The Bill / Shakespeare Project presents: This Week in Shakespeare news, for the week ending Monday, September 4th, 2017

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This week’s Shakespeare news review podcast includes another really slow news week: Beer, GoodTickleBrain, Titus and Caesar. PLUS our usual recap of this week’s daily highlights in Shakespearean history.

Continue reading The Bill / Shakespeare Project presents: This Week in Shakespeare news, for the week ending Monday, September 4th, 2017

Podcast 159: The Winter’s Tale — Concept and Conclusion

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This week’s podcast concludes our two-month discussion of The Winter’s Tale. We’re going to discuss a possible directorial concept (or rather some dramaturgical issues) and a conclusion to the play.

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Time enough at last

No. This title doesn’t mean that I can really get down to work on this blog full-time. Damn. It’s a reference to one of my favorite episodes of The Twilight Zone. But this post has nothing to do with breaking my reading glasses after finding all the books I want to read when I have (you know) time enough at last. No, this still has to do with The Winter’s Tale.

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The Bill / Shakespeare Project presents: This Week in Shakespeare news, for the week ending Monday, August 28th, 2017

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This week’s Shakespeare news review podcast includes a really slow news week: USC gets an F, Hitchcock, and a measly single review. PLUS our usual recap of this week’s daily highlights in Shakespearean history.

Continue reading The Bill / Shakespeare Project presents: This Week in Shakespeare news, for the week ending Monday, August 28th, 2017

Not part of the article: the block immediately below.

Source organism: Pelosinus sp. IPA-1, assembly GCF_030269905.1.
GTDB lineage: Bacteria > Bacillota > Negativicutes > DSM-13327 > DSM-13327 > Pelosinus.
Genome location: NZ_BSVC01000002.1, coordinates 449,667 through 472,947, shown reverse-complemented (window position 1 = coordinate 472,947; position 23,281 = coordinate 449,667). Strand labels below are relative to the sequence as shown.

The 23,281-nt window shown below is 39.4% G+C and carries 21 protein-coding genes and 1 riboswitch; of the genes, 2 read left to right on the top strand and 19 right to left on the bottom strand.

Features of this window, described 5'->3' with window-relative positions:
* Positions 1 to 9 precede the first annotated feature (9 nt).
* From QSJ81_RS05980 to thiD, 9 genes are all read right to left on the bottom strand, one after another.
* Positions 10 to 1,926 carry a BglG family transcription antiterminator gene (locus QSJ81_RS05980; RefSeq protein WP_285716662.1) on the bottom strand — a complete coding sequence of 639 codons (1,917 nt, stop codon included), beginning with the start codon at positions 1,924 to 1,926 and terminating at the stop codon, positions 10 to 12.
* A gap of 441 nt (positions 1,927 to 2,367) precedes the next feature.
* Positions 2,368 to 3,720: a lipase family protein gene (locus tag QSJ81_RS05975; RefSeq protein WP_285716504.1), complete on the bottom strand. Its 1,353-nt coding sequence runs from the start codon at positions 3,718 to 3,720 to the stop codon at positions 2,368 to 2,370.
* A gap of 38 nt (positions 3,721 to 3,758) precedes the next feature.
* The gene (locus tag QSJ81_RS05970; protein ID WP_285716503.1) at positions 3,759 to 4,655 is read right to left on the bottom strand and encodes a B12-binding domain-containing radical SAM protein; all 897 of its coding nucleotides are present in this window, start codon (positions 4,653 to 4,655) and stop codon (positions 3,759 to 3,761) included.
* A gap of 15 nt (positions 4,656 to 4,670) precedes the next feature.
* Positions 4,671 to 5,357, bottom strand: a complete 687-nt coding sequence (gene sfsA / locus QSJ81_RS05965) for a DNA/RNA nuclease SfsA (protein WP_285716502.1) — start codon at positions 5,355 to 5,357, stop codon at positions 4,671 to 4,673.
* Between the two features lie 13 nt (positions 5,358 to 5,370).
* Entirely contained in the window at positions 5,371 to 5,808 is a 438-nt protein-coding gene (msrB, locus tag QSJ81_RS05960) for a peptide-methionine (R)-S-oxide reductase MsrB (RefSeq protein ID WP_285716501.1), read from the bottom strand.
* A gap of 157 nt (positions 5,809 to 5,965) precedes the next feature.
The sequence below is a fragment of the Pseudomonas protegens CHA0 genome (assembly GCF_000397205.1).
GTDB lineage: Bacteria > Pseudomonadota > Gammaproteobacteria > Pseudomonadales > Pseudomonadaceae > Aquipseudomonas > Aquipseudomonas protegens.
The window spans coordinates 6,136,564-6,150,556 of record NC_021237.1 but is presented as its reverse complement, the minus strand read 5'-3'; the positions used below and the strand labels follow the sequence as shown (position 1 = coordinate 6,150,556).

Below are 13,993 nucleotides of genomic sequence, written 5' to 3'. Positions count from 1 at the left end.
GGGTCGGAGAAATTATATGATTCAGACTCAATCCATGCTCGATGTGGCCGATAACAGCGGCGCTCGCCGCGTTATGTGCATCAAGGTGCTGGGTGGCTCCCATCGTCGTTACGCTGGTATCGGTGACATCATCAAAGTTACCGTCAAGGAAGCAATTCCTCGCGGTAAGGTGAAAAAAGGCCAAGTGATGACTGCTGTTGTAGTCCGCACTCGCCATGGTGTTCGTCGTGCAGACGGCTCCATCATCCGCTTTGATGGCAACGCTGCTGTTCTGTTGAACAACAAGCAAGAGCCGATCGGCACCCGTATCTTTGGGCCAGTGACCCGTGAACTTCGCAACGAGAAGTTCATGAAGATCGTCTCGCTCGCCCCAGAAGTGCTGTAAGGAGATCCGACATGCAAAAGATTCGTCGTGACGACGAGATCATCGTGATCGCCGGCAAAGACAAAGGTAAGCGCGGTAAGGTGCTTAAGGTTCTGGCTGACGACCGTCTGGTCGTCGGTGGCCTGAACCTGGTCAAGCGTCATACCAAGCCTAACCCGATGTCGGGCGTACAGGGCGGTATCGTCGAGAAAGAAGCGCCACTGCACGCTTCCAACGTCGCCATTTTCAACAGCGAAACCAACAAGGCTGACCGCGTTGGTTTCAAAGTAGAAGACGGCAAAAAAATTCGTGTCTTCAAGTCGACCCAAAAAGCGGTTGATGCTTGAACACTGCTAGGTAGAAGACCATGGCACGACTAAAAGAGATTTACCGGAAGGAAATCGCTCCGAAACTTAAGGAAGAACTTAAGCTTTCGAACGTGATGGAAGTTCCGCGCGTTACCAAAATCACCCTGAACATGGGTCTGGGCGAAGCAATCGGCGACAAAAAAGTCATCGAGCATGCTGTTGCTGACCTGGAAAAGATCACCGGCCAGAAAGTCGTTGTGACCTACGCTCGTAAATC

Wide gaps in casting

Earlier this month, when I attended the Wooden O Symposium, I was lucky enough to listen to Nicholas Brush, from the University of Central Oklahoma, present his paper on bromance in Romeo and Juliet, and how a back-to-back-line sequence there, using the phrases “gentlemen” and “very friend,” can be seen as a meta-textual allusion to an earlier play, The Two Gentlemen of Verona. It was fascinating (especially when another presenter pointed out the phrase “pure gold” appears in only two plays…those two plays). And of course, it got me thinking–not as straightforwardly as Nick but tangentially–about The Winter’s Tale.

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The Winter’s Tale: midpoint?

Using Professor Rodes’ midpoint theory, let’s take a look at The Winter’s Tale.

There are 2977 lines in in the play, which means the midpoint is at line 1489, or at Act Four, Scene Three, line 39. According to Dr. Rodes’ theory, you could find at this midpoint–or within twenty lines either way–a speech that perfectly sums up a major theme of the play (the 20-line leeway was to help remove the differences in prose line lengths between individual editions).

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Bill Walthall (UCLA '85 English), a former high school English, Shakespeare, and Drama teacher, will read and blog about each of Shakespeare's plays, from The Comedy of Errors through The Tempest.

The Bill / Shakespeare Project